Imprisonment for Public Protection (IPP)
Thousands of people remain in prison, held not for what they have done, but for what they might do. This section highlights our work towards ending this injustice.
What is the IPP?
The indeterminate sentence of Imprisonment for Public Protection (IPP) was introduced in England and Wales in 2005. It was intended for people considered ‘dangerous’ but whose offence did not merit a life sentence.
In common with the life sentence it contains three elements.
- A minimum term that a person must spend in prison, judged to be a just dessert for the crime committed.
- Detention in prison for a potentially unlimited period until the person can prove that they are no longer a threat to the public.
- Release back into the community on licence, with the potential of being returned to custody.
What's the issue?
The IPP was intended for people considered dangerous but whose offence did not merit a life sentence. However, it became increasingly clear that the sentence was having severe and unforeseen consequence, with people being held in prison many years beyond their minimum term.
Whilst the sentence was eventually abolished in 2012, this was not retrospective, meaning that today thousands of people remain in prison yet to be released. Those in the community remain subject to a potentially indefinite period of supervision with the risk of recall to custody if the conditions of their licence are breached. PRT continues to press for a fair and just outcome for these individuals who were left out of the government’s decision to abolish the IPP.
Latest news & updates: IPPsView all news and updates
Government announces reforms for people serving abolished IPP sentence in the community
Findings should spur ministers to revisit the recommendations of the Justice Committee
Our reaction to reports that Alex Chalk is considering proposals for reform of the IPP licence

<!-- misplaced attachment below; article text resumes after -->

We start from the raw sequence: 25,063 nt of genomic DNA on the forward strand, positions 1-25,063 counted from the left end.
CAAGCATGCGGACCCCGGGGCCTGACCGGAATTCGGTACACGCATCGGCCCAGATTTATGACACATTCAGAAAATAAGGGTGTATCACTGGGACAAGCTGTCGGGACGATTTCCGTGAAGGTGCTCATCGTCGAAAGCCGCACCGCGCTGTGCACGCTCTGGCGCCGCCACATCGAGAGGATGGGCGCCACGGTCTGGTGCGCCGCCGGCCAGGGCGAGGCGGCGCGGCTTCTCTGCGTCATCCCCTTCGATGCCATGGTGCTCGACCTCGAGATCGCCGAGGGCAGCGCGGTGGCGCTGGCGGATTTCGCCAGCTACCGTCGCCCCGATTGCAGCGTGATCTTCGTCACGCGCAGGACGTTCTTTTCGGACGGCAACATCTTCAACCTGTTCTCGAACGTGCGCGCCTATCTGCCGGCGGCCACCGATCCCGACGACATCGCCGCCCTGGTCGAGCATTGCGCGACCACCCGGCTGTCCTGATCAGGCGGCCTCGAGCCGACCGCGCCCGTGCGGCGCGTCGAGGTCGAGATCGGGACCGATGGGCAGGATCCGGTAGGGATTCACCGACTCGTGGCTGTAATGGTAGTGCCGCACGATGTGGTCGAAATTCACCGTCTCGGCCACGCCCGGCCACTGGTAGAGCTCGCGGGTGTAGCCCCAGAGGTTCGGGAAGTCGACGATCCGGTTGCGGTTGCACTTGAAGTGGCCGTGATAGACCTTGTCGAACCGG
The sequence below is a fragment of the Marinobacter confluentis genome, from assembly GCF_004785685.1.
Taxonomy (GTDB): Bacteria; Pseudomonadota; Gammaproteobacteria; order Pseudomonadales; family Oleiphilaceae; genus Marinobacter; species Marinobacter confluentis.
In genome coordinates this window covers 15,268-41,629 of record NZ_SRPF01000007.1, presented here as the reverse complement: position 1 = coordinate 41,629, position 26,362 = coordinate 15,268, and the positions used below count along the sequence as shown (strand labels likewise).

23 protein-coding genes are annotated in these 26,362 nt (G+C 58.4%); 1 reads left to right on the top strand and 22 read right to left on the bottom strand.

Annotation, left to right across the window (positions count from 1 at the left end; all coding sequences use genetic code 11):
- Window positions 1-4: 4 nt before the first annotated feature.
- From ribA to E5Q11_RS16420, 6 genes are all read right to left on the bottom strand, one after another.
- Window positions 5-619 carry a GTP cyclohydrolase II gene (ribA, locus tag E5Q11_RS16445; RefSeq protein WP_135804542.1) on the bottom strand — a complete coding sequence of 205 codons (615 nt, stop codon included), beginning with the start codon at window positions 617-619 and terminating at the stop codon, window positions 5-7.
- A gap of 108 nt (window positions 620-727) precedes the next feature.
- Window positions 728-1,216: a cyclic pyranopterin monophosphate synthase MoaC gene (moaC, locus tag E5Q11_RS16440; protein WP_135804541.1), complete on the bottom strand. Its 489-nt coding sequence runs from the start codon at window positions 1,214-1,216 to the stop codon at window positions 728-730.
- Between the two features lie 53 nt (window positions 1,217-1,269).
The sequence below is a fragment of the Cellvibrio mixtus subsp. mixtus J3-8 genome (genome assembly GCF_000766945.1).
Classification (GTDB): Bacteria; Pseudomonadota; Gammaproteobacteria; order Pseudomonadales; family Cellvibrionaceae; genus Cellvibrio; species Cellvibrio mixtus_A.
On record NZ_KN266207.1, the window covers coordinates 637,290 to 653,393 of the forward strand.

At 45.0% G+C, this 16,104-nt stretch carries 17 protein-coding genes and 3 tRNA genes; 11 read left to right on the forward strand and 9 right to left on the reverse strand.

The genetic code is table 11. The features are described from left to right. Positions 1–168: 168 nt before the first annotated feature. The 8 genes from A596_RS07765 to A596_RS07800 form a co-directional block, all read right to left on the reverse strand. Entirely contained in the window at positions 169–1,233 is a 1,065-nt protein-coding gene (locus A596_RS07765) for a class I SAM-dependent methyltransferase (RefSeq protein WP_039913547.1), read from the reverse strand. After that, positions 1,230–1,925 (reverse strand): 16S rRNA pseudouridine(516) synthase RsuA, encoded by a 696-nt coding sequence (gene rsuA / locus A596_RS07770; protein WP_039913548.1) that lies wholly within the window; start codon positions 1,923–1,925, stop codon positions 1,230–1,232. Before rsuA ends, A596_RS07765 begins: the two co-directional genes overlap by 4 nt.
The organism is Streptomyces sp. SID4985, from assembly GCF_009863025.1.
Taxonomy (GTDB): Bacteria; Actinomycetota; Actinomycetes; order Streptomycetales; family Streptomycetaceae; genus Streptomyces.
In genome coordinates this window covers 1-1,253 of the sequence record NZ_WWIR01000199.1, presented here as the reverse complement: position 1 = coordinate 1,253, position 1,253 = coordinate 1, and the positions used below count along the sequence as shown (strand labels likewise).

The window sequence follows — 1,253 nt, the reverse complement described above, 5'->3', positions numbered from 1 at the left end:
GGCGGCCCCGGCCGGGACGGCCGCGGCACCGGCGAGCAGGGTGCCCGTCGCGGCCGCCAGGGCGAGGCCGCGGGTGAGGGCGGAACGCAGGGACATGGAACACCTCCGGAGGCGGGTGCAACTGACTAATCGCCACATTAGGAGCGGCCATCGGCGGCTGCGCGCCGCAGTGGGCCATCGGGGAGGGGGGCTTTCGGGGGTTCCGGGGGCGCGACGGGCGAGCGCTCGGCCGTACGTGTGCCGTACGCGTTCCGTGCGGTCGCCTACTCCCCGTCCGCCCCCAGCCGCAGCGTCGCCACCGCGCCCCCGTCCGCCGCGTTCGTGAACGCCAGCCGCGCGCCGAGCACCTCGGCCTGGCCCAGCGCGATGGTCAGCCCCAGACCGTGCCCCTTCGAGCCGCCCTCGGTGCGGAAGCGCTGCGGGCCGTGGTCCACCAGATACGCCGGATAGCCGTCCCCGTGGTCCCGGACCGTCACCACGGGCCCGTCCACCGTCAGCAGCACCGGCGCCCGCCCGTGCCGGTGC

PRT has prepared a briefing to assist peers in the debate on resourcing the IPP action plan
Troubling report shows need for government to revisit its rejection of resentencing IPP prisoners
PRT briefing published to assist MPs ahead of Thursday's debate
Our publicationsView all
- October 2022 Making Progress? What progression means for people serving the longest sentences This report presents the findings of a prisoner consultation carried out by PRT’s Building Futures... Making Progress? What progression means for people serving the longest sentences
- December 2020 No life, no freedom, no future: The experiences of people recalled whilst serving IPP sentences This report explores the experiences of people recalled back to prison whilst serving an IPP sentenc... No life, no freedom, no future: The experiences of people recalled whilst serving IPP sentences
- March 2020 IPP sentences: the facts In this short briefing we explain more about the IPP sentence and its continuing legacy. IPP sentences: the facts
- November 2019 A Helping Hand: Supporting families in the resettlement of people serving IPPs The indeterminate sentence of Imprisonment for Public Protection (IPP) was created in 2003. Over 8,0... A Helping Hand: Supporting families in the resettlement of people serving IPPs